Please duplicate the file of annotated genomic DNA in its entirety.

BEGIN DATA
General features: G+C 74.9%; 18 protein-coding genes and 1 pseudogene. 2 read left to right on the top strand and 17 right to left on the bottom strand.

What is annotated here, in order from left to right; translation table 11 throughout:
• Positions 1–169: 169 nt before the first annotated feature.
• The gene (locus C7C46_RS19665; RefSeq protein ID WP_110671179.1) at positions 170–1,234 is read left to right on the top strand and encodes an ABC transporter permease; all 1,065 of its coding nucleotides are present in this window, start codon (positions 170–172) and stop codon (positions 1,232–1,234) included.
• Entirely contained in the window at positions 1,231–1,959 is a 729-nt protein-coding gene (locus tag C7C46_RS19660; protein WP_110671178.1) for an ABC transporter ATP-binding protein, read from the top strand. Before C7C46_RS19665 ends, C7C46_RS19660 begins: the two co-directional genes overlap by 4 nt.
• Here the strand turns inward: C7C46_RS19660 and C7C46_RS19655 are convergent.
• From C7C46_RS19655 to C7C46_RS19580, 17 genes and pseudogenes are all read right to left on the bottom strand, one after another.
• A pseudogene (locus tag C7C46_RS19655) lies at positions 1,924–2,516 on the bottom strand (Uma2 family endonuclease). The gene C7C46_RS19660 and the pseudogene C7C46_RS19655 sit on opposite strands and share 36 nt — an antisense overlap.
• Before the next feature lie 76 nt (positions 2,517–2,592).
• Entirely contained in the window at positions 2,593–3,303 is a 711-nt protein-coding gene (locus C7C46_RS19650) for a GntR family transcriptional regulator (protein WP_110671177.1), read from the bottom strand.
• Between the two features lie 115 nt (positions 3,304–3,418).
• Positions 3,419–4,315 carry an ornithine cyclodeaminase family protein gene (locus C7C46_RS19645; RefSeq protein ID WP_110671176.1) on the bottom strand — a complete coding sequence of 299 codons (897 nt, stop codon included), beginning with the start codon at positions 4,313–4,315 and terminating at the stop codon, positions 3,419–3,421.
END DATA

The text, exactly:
General features: G+C 74.9%; 18 protein-coding genes and 1 pseudogene. 2 read left to right on the top strand and 17 right to left on the bottom strand.

What is annotated here, in order from left to right; translation table 11 throughout:
• Positions 1–169: 169 nt before the first annotated feature.
• The gene (locus C7C46_RS19665; RefSeq protein ID WP_110671179.1) at positions 170–1,234 is read left to right on the top strand and encodes an ABC transporter permease; all 1,065 of its coding nucleotides are present in this window, start codon (positions 170–172) and stop codon (positions 1,232–1,234) included.
• Entirely contained in the window at positions 1,231–1,959 is a 729-nt protein-coding gene (locus tag C7C46_RS19660; protein WP_110671178.1) for an ABC transporter ATP-binding protein, read from the top strand. Before C7C46_RS19665 ends, C7C46_RS19660 begins: the two co-directional genes overlap by 4 nt.
• Here the strand turns inward: C7C46_RS19660 and C7C46_RS19655 are convergent.
• From C7C46_RS19655 to C7C46_RS19580, 17 genes and pseudogenes are all read right to left on the bottom strand, one after another.
• A pseudogene (locus tag C7C46_RS19655) lies at positions 1,924–2,516 on the bottom strand (Uma2 family endonuclease). The gene C7C46_RS19660 and the pseudogene C7C46_RS19655 sit on opposite strands and share 36 nt — an antisense overlap.
• Before the next feature lie 76 nt (positions 2,517–2,592).
• Entirely contained in the window at positions 2,593–3,303 is a 711-nt protein-coding gene (locus C7C46_RS19650) for a GntR family transcriptional regulator (protein WP_110671177.1), read from the bottom strand.
• Between the two features lie 115 nt (positions 3,304–3,418).
• Positions 3,419–4,315 carry an ornithine cyclodeaminase family protein gene (locus C7C46_RS19645; RefSeq protein ID WP_110671176.1) on the bottom strand — a complete coding sequence of 299 codons (897 nt, stop codon included), beginning with the start codon at positions 4,313–4,315 and terminating at the stop codon, positions 3,419–3,421.